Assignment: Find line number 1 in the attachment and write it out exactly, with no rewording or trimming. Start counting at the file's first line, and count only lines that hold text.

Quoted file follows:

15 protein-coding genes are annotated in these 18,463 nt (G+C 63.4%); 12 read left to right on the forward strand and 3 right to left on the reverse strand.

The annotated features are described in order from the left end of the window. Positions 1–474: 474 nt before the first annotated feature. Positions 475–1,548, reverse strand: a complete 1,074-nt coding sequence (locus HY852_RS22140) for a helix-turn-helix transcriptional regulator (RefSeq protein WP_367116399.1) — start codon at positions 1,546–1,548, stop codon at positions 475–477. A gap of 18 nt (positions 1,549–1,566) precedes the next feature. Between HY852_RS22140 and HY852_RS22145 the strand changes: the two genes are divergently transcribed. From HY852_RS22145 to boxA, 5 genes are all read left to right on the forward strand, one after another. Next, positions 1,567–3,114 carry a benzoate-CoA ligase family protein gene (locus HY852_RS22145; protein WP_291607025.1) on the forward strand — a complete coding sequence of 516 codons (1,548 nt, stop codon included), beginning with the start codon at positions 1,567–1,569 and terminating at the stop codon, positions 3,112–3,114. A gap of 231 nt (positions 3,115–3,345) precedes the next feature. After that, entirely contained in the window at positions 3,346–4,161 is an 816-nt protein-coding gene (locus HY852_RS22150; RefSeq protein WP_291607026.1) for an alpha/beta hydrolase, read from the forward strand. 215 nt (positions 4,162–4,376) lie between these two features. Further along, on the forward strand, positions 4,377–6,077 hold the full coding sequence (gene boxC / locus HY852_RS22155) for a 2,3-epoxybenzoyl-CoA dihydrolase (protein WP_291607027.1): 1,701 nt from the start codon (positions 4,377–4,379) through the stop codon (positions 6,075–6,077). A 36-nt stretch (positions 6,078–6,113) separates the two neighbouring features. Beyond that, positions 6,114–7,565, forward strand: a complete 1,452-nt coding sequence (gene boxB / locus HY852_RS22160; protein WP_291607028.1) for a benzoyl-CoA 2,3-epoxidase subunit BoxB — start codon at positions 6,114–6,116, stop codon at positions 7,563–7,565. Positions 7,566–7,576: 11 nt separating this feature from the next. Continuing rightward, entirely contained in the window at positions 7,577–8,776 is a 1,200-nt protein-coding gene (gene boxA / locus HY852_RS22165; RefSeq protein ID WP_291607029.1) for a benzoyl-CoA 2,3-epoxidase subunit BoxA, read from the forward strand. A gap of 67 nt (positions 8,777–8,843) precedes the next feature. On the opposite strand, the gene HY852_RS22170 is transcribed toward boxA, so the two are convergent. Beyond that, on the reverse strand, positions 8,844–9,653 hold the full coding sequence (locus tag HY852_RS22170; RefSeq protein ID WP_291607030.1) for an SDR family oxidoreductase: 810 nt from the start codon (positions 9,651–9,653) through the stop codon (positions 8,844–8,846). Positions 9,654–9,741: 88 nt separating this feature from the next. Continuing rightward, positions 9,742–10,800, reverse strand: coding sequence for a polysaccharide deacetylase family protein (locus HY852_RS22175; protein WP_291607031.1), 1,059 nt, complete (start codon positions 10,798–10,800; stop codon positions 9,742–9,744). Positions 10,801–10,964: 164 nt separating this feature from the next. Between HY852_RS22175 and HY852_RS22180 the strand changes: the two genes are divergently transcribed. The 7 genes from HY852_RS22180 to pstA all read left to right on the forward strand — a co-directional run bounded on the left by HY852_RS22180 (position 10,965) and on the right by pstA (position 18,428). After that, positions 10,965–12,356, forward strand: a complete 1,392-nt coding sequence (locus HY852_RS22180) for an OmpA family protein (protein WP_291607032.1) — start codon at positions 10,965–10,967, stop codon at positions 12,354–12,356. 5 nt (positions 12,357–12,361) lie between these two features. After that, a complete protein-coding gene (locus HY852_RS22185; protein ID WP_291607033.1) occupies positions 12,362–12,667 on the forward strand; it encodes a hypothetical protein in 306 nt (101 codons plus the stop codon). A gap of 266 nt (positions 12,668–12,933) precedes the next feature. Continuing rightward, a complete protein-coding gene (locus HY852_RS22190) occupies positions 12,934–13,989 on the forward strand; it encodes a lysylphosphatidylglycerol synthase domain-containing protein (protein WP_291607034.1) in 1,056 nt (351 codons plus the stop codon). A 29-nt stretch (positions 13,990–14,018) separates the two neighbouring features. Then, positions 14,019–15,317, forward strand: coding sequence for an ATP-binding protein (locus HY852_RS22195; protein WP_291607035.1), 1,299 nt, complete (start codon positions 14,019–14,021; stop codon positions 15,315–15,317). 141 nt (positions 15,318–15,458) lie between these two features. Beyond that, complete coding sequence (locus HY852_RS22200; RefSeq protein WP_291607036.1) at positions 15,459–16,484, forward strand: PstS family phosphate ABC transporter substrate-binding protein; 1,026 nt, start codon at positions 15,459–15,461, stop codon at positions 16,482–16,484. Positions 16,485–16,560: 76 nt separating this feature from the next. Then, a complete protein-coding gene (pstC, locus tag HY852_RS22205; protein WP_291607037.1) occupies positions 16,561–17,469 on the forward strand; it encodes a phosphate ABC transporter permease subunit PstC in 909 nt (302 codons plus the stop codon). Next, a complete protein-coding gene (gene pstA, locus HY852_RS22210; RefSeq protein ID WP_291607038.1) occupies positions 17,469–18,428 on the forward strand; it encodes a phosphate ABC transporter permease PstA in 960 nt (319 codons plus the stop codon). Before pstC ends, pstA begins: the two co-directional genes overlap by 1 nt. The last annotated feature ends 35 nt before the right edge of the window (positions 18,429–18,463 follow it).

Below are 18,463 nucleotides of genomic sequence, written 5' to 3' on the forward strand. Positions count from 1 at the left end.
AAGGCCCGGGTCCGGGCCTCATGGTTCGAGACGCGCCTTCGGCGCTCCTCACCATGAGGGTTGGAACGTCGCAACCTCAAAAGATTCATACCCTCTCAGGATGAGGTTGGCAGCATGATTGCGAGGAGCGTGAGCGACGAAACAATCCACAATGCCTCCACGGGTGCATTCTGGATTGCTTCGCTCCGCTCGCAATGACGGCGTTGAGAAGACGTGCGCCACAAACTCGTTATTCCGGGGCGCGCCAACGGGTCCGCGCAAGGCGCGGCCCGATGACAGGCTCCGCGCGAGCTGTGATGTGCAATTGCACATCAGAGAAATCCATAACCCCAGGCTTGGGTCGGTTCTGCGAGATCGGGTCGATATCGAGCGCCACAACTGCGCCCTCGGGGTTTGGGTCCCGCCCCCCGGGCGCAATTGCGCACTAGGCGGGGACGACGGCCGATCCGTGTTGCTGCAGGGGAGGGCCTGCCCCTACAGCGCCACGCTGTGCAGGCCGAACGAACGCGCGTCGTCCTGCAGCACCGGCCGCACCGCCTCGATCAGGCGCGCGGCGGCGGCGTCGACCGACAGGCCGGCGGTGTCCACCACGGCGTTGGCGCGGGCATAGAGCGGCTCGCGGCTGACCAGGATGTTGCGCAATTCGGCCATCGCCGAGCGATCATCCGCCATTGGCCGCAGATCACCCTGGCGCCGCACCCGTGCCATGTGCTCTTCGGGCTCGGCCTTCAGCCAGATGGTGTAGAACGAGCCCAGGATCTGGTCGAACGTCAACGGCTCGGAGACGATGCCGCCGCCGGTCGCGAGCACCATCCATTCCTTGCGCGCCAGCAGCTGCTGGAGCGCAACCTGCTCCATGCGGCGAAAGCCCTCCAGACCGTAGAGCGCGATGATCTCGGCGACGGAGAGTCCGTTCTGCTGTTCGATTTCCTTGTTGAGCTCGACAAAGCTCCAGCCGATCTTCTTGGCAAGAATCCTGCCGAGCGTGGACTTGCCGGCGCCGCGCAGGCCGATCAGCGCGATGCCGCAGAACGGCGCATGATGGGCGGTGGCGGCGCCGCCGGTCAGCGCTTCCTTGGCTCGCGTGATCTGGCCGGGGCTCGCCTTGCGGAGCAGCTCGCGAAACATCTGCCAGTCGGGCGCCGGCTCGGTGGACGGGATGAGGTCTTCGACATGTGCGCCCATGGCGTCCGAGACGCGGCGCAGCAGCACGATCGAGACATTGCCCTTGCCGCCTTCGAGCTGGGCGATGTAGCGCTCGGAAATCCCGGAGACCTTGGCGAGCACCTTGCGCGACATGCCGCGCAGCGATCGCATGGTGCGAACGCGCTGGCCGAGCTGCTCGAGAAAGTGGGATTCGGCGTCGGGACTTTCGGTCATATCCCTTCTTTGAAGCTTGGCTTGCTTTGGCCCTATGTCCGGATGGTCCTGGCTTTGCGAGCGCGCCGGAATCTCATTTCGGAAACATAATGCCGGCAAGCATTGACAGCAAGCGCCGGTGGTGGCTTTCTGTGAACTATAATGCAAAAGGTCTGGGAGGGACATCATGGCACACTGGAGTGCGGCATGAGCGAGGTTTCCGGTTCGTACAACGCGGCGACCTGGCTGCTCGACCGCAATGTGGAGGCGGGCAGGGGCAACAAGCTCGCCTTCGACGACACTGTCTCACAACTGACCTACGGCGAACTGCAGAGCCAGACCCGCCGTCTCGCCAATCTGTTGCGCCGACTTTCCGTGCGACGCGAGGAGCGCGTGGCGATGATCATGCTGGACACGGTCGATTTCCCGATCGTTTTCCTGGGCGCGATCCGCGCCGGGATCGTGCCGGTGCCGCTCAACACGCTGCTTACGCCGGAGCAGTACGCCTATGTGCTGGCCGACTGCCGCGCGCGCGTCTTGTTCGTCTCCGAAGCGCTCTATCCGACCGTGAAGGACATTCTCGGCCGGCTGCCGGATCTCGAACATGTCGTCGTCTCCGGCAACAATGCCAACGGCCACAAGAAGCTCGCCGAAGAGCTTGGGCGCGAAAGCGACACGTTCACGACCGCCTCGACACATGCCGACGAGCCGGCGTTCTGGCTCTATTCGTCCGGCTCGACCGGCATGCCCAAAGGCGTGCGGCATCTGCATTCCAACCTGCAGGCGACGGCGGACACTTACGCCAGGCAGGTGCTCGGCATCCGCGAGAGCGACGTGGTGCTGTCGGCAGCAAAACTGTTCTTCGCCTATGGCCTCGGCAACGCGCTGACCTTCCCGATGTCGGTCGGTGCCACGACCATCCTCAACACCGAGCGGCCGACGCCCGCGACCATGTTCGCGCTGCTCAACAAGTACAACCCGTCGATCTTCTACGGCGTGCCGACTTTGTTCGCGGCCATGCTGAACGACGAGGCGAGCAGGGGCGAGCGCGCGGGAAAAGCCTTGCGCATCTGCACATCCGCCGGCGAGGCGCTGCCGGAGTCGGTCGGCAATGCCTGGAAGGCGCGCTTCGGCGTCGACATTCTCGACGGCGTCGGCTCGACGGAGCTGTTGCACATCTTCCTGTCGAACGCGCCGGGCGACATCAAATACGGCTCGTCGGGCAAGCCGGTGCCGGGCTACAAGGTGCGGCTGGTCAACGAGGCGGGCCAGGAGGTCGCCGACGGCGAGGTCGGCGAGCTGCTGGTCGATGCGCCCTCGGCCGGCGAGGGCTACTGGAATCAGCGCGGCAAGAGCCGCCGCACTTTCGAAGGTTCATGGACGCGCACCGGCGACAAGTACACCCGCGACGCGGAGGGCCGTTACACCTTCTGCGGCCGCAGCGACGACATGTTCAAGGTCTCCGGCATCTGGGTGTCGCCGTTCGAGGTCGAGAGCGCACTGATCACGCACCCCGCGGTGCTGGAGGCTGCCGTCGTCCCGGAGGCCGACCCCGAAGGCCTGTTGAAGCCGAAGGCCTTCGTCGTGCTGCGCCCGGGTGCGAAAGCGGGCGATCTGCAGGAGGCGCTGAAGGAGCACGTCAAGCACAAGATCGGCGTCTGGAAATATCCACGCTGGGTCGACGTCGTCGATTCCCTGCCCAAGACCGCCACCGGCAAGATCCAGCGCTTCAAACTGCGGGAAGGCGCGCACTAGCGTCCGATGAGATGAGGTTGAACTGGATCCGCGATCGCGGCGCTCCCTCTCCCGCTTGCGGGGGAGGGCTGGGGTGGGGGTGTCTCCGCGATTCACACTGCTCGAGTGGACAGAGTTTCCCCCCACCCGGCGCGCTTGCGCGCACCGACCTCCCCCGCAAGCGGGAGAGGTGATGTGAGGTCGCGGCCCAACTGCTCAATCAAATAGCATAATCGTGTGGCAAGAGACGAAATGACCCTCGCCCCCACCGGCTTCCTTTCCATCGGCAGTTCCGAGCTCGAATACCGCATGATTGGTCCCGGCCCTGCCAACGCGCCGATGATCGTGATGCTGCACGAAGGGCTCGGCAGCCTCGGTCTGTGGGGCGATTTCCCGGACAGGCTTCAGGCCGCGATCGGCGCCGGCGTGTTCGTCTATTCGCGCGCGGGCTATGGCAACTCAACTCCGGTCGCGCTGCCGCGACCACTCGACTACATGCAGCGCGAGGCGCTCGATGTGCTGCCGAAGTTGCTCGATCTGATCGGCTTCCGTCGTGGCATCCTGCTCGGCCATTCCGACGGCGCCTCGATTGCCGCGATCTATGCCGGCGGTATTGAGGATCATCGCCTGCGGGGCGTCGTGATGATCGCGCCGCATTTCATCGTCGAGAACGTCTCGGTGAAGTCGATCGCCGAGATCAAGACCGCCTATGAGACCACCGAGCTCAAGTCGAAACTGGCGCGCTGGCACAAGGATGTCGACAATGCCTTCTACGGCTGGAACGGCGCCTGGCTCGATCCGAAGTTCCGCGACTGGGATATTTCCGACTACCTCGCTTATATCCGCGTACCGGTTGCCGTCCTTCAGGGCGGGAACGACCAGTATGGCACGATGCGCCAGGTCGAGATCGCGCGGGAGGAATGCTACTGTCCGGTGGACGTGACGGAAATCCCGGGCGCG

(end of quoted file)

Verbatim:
15 protein-coding genes are annotated in these 18,463 nt (G+C 63.4%); 12 read left to right on the forward strand and 3 right to left on the reverse strand.